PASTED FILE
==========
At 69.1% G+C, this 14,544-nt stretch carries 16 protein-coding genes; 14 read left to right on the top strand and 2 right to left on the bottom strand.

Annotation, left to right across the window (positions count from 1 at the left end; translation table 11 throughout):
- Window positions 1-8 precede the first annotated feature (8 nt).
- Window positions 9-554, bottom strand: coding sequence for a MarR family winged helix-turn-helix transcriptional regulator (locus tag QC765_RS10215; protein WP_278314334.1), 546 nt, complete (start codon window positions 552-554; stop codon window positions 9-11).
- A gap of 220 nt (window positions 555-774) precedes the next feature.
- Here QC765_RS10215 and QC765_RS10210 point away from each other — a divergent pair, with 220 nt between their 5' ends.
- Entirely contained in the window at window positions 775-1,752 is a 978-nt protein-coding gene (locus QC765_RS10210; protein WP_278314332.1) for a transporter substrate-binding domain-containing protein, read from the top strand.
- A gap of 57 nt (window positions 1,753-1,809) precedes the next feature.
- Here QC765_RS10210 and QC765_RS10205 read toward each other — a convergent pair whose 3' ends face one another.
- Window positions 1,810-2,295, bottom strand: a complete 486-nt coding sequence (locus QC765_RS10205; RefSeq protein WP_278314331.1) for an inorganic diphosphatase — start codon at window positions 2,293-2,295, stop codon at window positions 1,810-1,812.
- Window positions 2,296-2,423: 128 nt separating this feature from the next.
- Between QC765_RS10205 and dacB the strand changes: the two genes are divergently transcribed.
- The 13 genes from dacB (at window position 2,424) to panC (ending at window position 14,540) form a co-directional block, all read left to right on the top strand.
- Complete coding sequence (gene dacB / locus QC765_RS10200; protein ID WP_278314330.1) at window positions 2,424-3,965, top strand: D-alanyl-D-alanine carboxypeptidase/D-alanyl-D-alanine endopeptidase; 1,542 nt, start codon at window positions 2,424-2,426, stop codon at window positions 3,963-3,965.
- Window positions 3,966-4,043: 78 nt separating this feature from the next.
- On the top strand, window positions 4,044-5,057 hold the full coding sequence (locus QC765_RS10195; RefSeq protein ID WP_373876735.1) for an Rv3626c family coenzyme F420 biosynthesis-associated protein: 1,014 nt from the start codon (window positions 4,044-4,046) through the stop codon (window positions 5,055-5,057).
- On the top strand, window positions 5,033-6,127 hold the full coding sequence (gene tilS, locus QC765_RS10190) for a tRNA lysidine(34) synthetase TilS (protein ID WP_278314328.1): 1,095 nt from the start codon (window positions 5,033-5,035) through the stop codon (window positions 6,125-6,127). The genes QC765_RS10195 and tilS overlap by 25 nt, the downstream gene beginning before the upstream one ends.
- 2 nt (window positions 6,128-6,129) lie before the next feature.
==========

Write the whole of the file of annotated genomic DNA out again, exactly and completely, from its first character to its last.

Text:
At 69.1% G+C, this 14,544-nt stretch carries 16 protein-coding genes; 14 read left to right on the top strand and 2 right to left on the bottom strand.

Annotation, left to right across the window (positions count from 1 at the left end; translation table 11 throughout):
- Window positions 1-8 precede the first annotated feature (8 nt).
- Window positions 9-554, bottom strand: coding sequence for a MarR family winged helix-turn-helix transcriptional regulator (locus tag QC765_RS10215; protein WP_278314334.1), 546 nt, complete (start codon window positions 552-554; stop codon window positions 9-11).
- A gap of 220 nt (window positions 555-774) precedes the next feature.
- Here QC765_RS10215 and QC765_RS10210 point away from each other — a divergent pair, with 220 nt between their 5' ends.
- Entirely contained in the window at window positions 775-1,752 is a 978-nt protein-coding gene (locus QC765_RS10210; protein WP_278314332.1) for a transporter substrate-binding domain-containing protein, read from the top strand.
- A gap of 57 nt (window positions 1,753-1,809) precedes the next feature.
- Here QC765_RS10210 and QC765_RS10205 read toward each other — a convergent pair whose 3' ends face one another.
- Window positions 1,810-2,295, bottom strand: a complete 486-nt coding sequence (locus QC765_RS10205; RefSeq protein WP_278314331.1) for an inorganic diphosphatase — start codon at window positions 2,293-2,295, stop codon at window positions 1,810-1,812.
- Window positions 2,296-2,423: 128 nt separating this feature from the next.
- Between QC765_RS10205 and dacB the strand changes: the two genes are divergently transcribed.
- The 13 genes from dacB (at window position 2,424) to panC (ending at window position 14,540) form a co-directional block, all read left to right on the top strand.
- Complete coding sequence (gene dacB / locus QC765_RS10200; protein ID WP_278314330.1) at window positions 2,424-3,965, top strand: D-alanyl-D-alanine carboxypeptidase/D-alanyl-D-alanine endopeptidase; 1,542 nt, start codon at window positions 2,424-2,426, stop codon at window positions 3,963-3,965.
- Window positions 3,966-4,043: 78 nt separating this feature from the next.
- On the top strand, window positions 4,044-5,057 hold the full coding sequence (locus QC765_RS10195; RefSeq protein ID WP_373876735.1) for an Rv3626c family coenzyme F420 biosynthesis-associated protein: 1,014 nt from the start codon (window positions 4,044-4,046) through the stop codon (window positions 5,055-5,057).
- On the top strand, window positions 5,033-6,127 hold the full coding sequence (gene tilS, locus QC765_RS10190) for a tRNA lysidine(34) synthetase TilS (protein ID WP_278314328.1): 1,095 nt from the start codon (window positions 5,033-5,035) through the stop codon (window positions 6,125-6,127). The genes QC765_RS10195 and tilS overlap by 25 nt, the downstream gene beginning before the upstream one ends.
- 2 nt (window positions 6,128-6,129) lie before the next feature.